The solar power pipeline is already popping, now the batteries needed to get us to 80% with wind+solar are starting to get down to the mad and exponential growth we’re told to expect.
Per the US Energy Storage Monitor, from Wood Mackenzie Renewables & Power along with the Energy Storage Association (ESA), total energy storage deployed expanded by 60% in terms of energy and 300% on a power basis in the third quarter of 2018 versus the prior year. However, given a strong Q2 both volumes as measured by energy and power were flat or declining in Q3 ’18 versus the previous quarter.
In total, 61.3 MW / 136.3 MWh of energy storage was installed during Q3 2018. California continued to achor the market, while Hawaii and New York had strong quarters. Behind the meter installations accounted for around 57-60% of the volume on a power basis deployed.
Going out mostly until 2023, the report noted that the front of the meter pipeline expanded to approximately 33 GW of power. This pipeline more than doubled from just over 15 GW reported at the end of the second quarter.
This pipeline does not include behind the meter deployments, and as noted in this report these represented approximately 60% of the volume this quarter. Future growth is expected to heavily expand on the utility scale.
For instance, PG&E recently approved four energy storage projects totalling 567 MW / 2.64 GWh. These include a 300 MW / 1200 MWh system by Vistra Energy, and a 182.5 MW / 1,095 MWh six hour system by Tesla, which are the largest battery projects seen by pv magazine USA staff in the United States to date.
The report estimates that $474 million worth of energy storage will be installed in 2018, and that by 2023, it will break $4.5 billion, representing 10X revenue growth over five years.
The report also suggested that the start of Massachusetts’ SMART program represents a “massive near term opportunity for solar-plus-storage”. The report forecasts that the program will lead toward 80 MW of energy storage installed in total, with Massachusetts’ installed storage expected to grow from 5.4 MW in 2018 to 54 MW in 2019.
The report also look at policy developments, both in front of and behind the meter. Nevada and Arizona launched storage incentives, New York is developing programs, some states are conducting research and developers and trade organizations are asking for clarity of energy storage eligibility under the federal Investment Tax Credit.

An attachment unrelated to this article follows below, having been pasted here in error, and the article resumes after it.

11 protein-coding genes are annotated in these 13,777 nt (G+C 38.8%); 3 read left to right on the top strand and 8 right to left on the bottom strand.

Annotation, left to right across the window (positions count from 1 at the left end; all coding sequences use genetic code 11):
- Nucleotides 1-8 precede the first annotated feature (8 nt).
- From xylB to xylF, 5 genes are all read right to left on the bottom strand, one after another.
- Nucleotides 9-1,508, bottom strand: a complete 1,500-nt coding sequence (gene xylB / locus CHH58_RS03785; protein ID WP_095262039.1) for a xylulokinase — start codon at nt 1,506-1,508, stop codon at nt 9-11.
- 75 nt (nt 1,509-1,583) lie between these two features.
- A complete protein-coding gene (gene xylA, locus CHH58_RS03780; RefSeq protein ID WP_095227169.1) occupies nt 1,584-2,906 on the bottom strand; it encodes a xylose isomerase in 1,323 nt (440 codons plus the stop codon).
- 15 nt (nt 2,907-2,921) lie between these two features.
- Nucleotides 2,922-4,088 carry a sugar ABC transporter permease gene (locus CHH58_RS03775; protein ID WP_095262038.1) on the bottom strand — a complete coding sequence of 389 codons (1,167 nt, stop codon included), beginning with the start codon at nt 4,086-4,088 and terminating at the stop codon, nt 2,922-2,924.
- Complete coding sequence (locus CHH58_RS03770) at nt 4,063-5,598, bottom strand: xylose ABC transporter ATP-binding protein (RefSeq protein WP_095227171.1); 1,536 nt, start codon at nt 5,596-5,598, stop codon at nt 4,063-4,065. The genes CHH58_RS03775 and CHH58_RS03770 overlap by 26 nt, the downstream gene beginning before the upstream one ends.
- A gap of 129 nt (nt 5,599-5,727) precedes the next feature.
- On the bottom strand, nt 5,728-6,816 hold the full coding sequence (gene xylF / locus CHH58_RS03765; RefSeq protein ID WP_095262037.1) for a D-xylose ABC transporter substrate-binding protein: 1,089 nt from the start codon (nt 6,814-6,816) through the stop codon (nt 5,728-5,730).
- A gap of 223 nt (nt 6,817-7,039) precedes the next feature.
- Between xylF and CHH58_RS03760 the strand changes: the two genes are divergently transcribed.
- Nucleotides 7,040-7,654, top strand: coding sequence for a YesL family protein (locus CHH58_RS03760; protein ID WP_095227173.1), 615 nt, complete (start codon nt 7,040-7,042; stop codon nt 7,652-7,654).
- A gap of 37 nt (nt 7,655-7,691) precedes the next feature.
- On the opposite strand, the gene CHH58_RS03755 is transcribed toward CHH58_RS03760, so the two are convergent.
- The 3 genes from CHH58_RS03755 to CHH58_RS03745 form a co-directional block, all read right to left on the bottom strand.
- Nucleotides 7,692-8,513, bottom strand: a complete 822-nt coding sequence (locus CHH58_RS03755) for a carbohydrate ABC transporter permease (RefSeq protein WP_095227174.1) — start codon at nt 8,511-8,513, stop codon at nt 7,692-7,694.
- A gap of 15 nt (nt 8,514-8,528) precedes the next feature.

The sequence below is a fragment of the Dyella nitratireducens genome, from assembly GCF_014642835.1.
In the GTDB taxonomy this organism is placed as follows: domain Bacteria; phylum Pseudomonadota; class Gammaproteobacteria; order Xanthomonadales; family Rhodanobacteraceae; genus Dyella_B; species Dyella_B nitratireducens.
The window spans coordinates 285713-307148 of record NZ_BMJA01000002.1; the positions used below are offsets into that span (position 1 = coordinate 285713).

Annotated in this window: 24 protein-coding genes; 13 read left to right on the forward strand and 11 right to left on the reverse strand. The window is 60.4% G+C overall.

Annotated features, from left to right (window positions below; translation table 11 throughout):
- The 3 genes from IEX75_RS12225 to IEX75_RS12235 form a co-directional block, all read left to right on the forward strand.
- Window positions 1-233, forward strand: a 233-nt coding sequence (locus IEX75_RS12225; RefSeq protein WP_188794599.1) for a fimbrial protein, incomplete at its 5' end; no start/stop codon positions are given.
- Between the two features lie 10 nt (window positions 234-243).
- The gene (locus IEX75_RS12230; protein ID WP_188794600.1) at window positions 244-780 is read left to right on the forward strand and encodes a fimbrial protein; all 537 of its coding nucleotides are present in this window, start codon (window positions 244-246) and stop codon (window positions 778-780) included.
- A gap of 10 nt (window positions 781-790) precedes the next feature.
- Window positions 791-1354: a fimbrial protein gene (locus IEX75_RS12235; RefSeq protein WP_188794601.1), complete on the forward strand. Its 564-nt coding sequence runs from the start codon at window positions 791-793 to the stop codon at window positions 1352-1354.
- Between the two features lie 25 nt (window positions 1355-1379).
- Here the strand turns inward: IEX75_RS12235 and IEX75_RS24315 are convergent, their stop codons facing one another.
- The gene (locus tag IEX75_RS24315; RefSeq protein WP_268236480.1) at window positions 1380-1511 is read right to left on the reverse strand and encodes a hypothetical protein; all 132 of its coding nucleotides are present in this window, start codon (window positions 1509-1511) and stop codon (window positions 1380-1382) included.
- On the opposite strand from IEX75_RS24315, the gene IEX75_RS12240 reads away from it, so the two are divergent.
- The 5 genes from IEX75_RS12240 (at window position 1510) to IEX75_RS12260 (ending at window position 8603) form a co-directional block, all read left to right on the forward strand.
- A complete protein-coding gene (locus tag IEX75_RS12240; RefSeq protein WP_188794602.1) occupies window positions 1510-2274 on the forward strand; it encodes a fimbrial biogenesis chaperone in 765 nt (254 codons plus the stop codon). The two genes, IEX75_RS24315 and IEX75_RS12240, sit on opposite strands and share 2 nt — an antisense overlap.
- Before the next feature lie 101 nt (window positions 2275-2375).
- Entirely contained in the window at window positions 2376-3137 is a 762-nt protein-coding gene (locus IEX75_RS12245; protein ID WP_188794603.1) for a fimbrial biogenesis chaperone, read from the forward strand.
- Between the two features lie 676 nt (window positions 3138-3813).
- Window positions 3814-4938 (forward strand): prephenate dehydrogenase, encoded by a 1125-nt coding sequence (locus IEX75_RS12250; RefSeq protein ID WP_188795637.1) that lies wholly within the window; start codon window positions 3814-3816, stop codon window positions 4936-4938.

This report follows two others this year which have forecast that behind the meter and residential storage will show significant growth. And as the market grows, more players are getting involved, with inverter manufacturer SolarEdge joining the business.
Concurrent with this rapid growth we are starting to see stresses in the market. For instance, Tesla stated that it had turned off energy storage lines in favor of car battery lines – and then followed up with price increases on its energy storage products.
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You mean power (MW) and capacity=energy stored (MWh).
Regards Martin T.
Due to confusion about whether capacity refers to energy or power, I have removed references to capacity in this article and replaced them with power, which is how I edited this piece to use this term: to refer to power ratings.
“total energy storage deployed expanded by 60% in terms of energy and 300% on a power basis”
In the diagram it’s the other way around.
In Q3 2017/2018 the MWh increased more than the MW.
And MWh is the unit for energy=capacity and MW is the unit for power.
(Other example Tesla battery pack has the capacity of 100kWh.
kWh is the unit for the energy content, you have to pay for the kWh when charging. (1MWh=1000kWh))
Unfortunately MW at wind turbines for example is often called ‘nameplate capacity’, maybe this is an confusing use of the word capacity in the English language. But when it comes to batteries and if you talk about MWh this is not about power, it is about energy.
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